Nikon Z6 II vs Panasonic FZ80
The Nikon Z6 II and the Panasonic Lumix DC-FZ80 (labelled Panasonic FZ82 in some countries) are two digital cameras that were officially introduced, respectively, in October 2020 and January 2017. The Z6 II is a mirrorless interchangeable lens camera, while the FZ80 is a fixed lens compact. The cameras are based on a full frame (Z6 II) and a 1/2.3-inch (FZ80) sensor. The Nikon has a resolution of 24.3 megapixels, whereas the Panasonic provides 18 MP.
Below is an overview of the main specs of the two cameras as a starting point for the comparison.
Going beyond this snapshot of core features and characteristics, what are the differences between the Nikon Z6 II and the Panasonic Lumix DC-FZ80? Which one should you buy? Read on to find out how these two cameras compare with respect to their body size, their imaging sensors, their shooting features, their input-output connections, and their reception by expert reviewers.
An illustration of the physical size and weight of the Nikon Z6 II and the Panasonic FZ80 is provided in the side-by-side display below. The two cameras are presented according to their relative size. Three consecutive views from the front, the top, and the rear side are shown. All width, height and depth measures are rounded to the nearest millimeter.
If the front view area (width x height) of the cameras is taken as an aggregate measure of their size, the Panasonic FZ80 is notably smaller (10 percent) than the Nikon Z6 II. It is worth mentioning in this context that the Z6 II is splash and dust resistant, while the FZ80 does not feature any corresponding weather-sealing.
The above size and weight comparisons are to some extent incomplete and possibly misleading, as the FZ80 has a lens built in, whereas the Z6 II is an interchangeable lens camera that requires a separate lens. Attaching the latter will add extra weight and bulk to the setup.
Concerning battery life, the Z6 II gets 410 shots out of its EN-EL15c battery, while the FZ80 can take 330 images on a single charge of its DMW-BMB9 power pack. The battery packs of both cameras can be charged via USB, which can be very convenient when travelling.
The table below summarizes the key physical specs of the two cameras alongside a broader set of comparators. If you would like to visualize and compare a different camera combination, you can navigate to the CAM-parator app and make your selection from a broad list of cameras there.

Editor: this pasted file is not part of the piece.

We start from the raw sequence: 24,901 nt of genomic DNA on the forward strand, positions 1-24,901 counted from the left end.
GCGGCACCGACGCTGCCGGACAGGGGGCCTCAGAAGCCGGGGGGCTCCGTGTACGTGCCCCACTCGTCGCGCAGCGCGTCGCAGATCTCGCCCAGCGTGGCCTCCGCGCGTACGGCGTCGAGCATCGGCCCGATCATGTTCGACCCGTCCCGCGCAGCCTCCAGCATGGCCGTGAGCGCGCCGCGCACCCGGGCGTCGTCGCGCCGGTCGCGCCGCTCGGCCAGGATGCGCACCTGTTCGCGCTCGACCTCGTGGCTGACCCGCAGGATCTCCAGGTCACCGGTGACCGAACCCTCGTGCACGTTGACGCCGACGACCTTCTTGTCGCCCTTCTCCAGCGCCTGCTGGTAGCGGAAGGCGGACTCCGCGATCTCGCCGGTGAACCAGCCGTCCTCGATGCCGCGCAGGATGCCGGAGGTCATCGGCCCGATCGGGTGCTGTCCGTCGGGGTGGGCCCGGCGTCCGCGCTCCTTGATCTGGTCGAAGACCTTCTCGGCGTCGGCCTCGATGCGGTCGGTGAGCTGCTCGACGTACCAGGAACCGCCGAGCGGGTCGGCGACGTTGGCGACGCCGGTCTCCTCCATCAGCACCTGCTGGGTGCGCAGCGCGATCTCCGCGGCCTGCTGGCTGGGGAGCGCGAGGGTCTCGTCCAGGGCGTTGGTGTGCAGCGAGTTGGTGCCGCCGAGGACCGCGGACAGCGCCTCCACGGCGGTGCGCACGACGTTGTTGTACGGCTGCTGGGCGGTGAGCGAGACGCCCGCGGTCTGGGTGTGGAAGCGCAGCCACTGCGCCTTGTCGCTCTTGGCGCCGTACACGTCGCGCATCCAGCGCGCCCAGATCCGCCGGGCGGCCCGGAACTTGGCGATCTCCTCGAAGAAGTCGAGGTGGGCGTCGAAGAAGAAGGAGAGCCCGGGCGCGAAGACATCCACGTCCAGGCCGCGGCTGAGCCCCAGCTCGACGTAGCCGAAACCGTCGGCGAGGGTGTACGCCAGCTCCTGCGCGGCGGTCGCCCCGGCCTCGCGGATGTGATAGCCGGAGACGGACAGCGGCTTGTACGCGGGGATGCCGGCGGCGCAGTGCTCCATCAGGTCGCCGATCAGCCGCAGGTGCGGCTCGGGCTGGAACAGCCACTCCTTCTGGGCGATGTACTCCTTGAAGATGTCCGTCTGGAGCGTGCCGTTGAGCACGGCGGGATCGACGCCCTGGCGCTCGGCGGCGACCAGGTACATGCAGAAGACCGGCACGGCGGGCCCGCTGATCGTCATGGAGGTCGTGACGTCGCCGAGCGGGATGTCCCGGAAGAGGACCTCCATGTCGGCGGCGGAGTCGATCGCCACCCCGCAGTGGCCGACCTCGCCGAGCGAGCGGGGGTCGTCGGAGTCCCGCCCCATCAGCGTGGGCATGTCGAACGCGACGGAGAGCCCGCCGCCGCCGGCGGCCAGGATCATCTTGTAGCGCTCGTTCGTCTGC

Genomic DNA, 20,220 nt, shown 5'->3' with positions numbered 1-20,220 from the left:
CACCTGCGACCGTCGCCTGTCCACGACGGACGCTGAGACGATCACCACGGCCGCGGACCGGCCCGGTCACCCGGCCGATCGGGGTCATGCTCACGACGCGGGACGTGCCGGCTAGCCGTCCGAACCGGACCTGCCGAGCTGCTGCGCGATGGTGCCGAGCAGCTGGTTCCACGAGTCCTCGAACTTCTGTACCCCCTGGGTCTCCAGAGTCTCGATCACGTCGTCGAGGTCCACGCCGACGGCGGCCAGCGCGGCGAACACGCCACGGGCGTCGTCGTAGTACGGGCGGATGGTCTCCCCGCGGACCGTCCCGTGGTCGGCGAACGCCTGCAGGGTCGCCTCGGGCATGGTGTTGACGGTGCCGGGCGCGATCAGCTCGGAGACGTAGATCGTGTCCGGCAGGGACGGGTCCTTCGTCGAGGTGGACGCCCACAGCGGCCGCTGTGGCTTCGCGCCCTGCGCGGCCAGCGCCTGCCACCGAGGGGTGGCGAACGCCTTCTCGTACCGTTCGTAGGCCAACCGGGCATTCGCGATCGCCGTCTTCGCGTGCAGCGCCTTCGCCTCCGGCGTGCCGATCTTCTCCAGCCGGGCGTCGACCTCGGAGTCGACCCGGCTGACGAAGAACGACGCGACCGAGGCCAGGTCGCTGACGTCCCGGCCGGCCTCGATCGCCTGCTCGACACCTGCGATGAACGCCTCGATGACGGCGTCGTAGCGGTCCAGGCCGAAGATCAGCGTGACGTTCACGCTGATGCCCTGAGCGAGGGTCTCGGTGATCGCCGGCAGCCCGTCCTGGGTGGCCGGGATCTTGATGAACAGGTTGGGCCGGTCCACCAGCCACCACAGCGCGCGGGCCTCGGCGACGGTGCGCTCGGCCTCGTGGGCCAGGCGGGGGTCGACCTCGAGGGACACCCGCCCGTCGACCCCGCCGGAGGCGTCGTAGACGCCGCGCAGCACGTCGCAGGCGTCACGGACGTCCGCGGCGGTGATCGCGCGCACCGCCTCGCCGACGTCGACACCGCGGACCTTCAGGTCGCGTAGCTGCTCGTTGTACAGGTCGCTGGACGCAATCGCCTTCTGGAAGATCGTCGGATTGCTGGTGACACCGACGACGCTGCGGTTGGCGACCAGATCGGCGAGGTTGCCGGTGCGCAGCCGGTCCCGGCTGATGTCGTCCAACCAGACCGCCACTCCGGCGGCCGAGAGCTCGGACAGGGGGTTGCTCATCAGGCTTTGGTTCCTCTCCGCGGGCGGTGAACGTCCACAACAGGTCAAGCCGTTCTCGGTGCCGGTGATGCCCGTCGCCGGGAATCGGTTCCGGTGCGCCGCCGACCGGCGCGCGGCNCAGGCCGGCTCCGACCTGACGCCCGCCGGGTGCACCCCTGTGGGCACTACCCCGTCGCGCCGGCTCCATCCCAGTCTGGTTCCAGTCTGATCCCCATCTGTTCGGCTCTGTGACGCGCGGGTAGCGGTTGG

|1.||Nikon Z6 II||134 mm||101 mm||70 mm||705 g||410||Y||Oct 2020||1,999|
|2.||Panasonic FZ80||130 mm||94 mm||119 mm||616 g||330||n||Jan 2017||399|
|3.||Canon SX740||110 mm||64 mm||40 mm||299 g||265||n||Jul 2018||399|
|4.||Canon SX730||110 mm||64 mm||40 mm||300 g||250||n||Apr 2017||399|
|5.||Fujifilm X-T4||135 mm||93 mm||64 mm||607 g||500||Y||Feb 2020||1,699|
|6.||Nikon D780||144 mm||116 mm||76 mm||840 g||2260||Y||Jan 2020||2,299|
|7.||Nikon Z5||134 mm||101 mm||67 mm||675 g||470||Y||Jul 2020||1,399|
|8.||Nikon Z7 II||134 mm||101 mm||70 mm||705 g||420||Y||Oct 2020||2,999|
|9.||Nikon Z6||134 mm||101 mm||67 mm||675 g||310||Y||Aug 2018||1,999|
|10.||Olympus E-M1 III||134 mm||91 mm||69 mm||580 g||420||Y||Feb 2020||1,799|
|11.||Panasonic S5||133 mm||98 mm||82 mm||714 g||440||Y||Sep 2020||1,999|
|12.||Panasonic TS7||117 mm||76 mm||37 mm||319 g||300||Y||May 2018||449|
|13.||Panasonic ZS70||112 mm||67 mm||41 mm||322 g||380||n||Apr 2017||449|
|14.||Pentax K-3 III||135 mm||104 mm||74 mm||820 g||800||Y||Mar 2021||1,999|
|15.||Sony A9 II||129 mm||96 mm||76 mm||678 g||690||Y||Oct 2019||4,499|
|16.||Sony A7 III||127 mm||96 mm||74 mm||650 g||610||Y||Feb 2018||1,999|
|17.||Sony HX350||130 mm||93 mm||103 mm||652 g||300||n||Dec 2016||449|
|Notes: Measurements and pricing do not include easily detachable parts, such as add-on or interchangeable lenses or optional viewfinders.|
Any camera decision will naturally be influenced heavily by the price. The listed launch prices provide an indication of the market segment that the manufacturer of the cameras have been targeting. The FZ80 was launched at a lower price than the Z6 II, despite having a lens built in. Normally, street prices remain initially close to the MSRP, but after a couple of months, the first discounts appear. Later in the product cycle and, in particular, when the replacement model is about to appear, further discounting and stock clearance sales often push the camera price considerably down. Then, after the new model is out, very good deals can frequently be found on the pre-owned market.
The imaging sensor is at the core of digital cameras and its size is one of the main determining factors of image quality. All other things equal, a large sensor will have larger individual pixel-units that offer better low-light sensitivity, wider dynamic range, and richer color-depth than smaller pixels in a sensor of the same technological generation. Further, a large sensor camera will give the photographer additional creative options when using shallow depth-of-field to isolate a subject from its background. On the downside, larger sensors tend to be more expensive and lead to bigger and heavier cameras and lenses.
Of the two cameras under consideration, the Nikon Z6 II features a full frame sensor and the Panasonic FZ80 a 1/2.3-inch sensor. The sensor area in the FZ80 is 97 percent smaller. As a result of these sensor size differences, the cameras have a format factor of, respectively, 1.0 and 5.6. The sensor in the Z6 II has a native 3:2 aspect ratio, while the one in the FZ80 offers a 4:3 aspect.
In terms of underlying technology, both cameras are build around BSI-CMOS sensors.